The Center for Education and Leadership will remain closed through March 2. The museum, theatre and Petersen House remain open. The phone system for Ford's Theatre Society is currently down due to a maintenance issue.
Paul Tetreault on The Lincoln Legacy Project
It seems to be the consensus that these are rancorous times in American politics and society. Some have gone so far as to say that we have not been so divided as a country since the Civil War. While I don’t see us taking up arms against each other any time soon, this is, without question, the most sustained era of bitterly divisive politics in my lifetime. We no longer hold true conversations, but hurl the most egregious epithets at one another with little regard for the truth or concern for the effect of our words. We’ve become verbal bomb-throwers. The results are clear: Our biggest problems go unsolved, our impatience and lack of respect for one another grows exponentially, and hateful words are condoned in the name of ideology.
Some feel that it is the job of the theatre to provide entertainment—to remove us from these tensions and cares and deliver us into an idealized world where all is simple and nice and good. For those of us who work in not-for-profit theatre, the mandate—and desire—to affect the world we live in is strong, and for those of us who work at Ford’s Theatre, the legacy of Abraham Lincoln inspires an even greater desire to pursue the values that he encouraged throughout his life and truncated presidency. Because of our love for the America that Abraham Lincoln envisioned and the relevance of that vision to the times in which we live, we at Ford’s Theatre have created The Lincoln Legacy Project. This multi-year initiative will attempt to create a national conversation about the problems we face and the way we confront them by presenting theatre and educational programming that challenges, illuminates and inspires. Parade is the inaugural play offering of the project, and I am pleased to welcome Theater J as co-producer for this production.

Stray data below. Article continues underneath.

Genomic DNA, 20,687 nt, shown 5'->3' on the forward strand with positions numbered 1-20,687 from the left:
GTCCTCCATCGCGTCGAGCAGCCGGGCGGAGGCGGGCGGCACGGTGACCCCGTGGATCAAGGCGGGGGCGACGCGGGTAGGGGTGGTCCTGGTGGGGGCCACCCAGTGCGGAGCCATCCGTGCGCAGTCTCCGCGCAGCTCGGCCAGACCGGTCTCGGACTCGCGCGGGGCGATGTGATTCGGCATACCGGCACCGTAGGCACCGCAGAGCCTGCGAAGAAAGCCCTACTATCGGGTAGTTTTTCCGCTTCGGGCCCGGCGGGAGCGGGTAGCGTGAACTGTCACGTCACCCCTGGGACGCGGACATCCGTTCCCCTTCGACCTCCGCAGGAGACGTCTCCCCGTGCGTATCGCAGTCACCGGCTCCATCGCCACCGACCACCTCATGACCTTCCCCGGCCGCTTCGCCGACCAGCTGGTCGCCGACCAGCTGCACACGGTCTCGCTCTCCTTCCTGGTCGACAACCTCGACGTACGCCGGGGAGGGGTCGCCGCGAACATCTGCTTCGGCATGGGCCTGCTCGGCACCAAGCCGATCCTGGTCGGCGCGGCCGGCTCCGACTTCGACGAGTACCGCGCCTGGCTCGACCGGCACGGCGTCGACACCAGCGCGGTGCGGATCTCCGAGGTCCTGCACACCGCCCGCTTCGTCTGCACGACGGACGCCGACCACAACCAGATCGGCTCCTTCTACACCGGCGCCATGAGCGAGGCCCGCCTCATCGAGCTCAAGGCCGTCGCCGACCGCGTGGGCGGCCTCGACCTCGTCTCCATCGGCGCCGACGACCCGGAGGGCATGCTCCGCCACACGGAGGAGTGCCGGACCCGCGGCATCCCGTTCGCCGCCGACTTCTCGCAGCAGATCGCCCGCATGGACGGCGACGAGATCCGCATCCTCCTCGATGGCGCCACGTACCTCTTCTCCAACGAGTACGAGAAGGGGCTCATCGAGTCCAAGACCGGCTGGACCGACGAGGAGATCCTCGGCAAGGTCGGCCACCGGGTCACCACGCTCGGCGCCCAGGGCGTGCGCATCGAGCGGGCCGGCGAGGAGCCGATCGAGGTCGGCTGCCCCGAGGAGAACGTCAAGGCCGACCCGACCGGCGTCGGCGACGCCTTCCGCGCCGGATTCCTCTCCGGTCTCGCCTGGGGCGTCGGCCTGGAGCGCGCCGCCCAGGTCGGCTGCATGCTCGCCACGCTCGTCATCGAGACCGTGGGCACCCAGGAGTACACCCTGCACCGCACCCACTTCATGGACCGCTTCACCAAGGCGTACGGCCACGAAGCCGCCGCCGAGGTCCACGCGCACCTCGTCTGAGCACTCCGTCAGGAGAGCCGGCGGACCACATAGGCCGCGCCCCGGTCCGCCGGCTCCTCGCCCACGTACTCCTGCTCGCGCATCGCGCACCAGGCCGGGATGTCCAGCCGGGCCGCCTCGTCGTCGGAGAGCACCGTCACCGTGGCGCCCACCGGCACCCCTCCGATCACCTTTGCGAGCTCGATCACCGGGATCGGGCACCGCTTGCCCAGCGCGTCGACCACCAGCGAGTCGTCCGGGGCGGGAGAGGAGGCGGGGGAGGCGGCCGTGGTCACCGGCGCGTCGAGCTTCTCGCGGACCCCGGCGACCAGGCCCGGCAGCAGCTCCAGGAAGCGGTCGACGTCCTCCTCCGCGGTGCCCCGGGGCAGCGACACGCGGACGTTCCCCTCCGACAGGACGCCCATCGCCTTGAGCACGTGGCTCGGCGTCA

Abraham Lincoln’s great gift to us was the Union: a country that, as he saw it, was more united by our commonalities than divided by differences. His vision was of a country made stronger by diversity and by a democratic process that hammered out ideas in the effort to form a more just and equal society. His second great gift was the elimination of slavery—that “peculiar institution” which, with each year of its existence, proclaimed to all the world the hypocrisy between the ideals we professed and the lives we led. With the elimination of slavery, he set us on the path toward equality under the law for all who live in this country. It’s been a long journey, and one that we still pursue.
Lincoln’s legacy is vast—far more than can be explored even in a five-year initiative. For that reason, we are focusing The Lincoln Legacy Project on the great ideal that is the foundation of his legacy: equality. In exploring equality, we will present plays and musicals that illuminate the irreparable harm caused by inequality: the hatred and bigotry that keep us from becoming the great and generous people we aspire to be. We will showcase the courageous men and women who pursued equality against extraordinary odds, as well as investigate moments in our nation’s history when we failed to live up to our ideals. Our investigation will encompass a range of intolerance based in race, religion, sexual orientation, gender and ideology.
In creating The Lincoln Legacy Project, we are mindful that it’s not just what Lincoln left us that inspires us, but also the way in which he pursued his goals. While he was willing to take the nation to war to pursue his vision, he also did everything he could to avoid war from breaking out and, once the war had been won, pursued a peace that was just and forgiving. From his first inaugural address, he gave us:
We are not enemies, but friends. We must not be enemies. Though passion may have strained it must not break our bonds of affection. The mystic chords of memory, stretching from every battlefield and patriot grave to every living heart and hearthstone all over this broad land, will yet swell the chorus of the Union, when again touched, as surely they will be, by the better angels of our nature.
And from the second:
With malice toward none; with charity for all; with firmness in the right, as God gives us to see the right, let us strive on to finish the work we are in; to bind up the nation’s wounds; to care for him who shall have borne the battle, and for his widow, and his orphan; to do all which may achieve and cherish a just, and a lasting peace, among ourselves, and with all nations.
These two speeches provide an inspirational roadmap for approaching our national problems. They are the foundation from which we hope to create our community conversations. Over the next five years, we will hold special events allowing our audience to converse in a civil and respectful atmosphere in an effort to create positive and constructive responses to the enormous problems that threaten to overwhelm us, beginning with issues of equality. These events are designed to remind us that we are all in this together, and that together we must work to leave our own legacy of hope for our children and grandchildren.
We look forward to seeing you and hearing from you again and again during the upcoming years of The Lincoln Legacy Project. As always, we’ll see you at the theatre!
September 23, 2011
Photo of Paul R. Tetreault by Scott Suchman.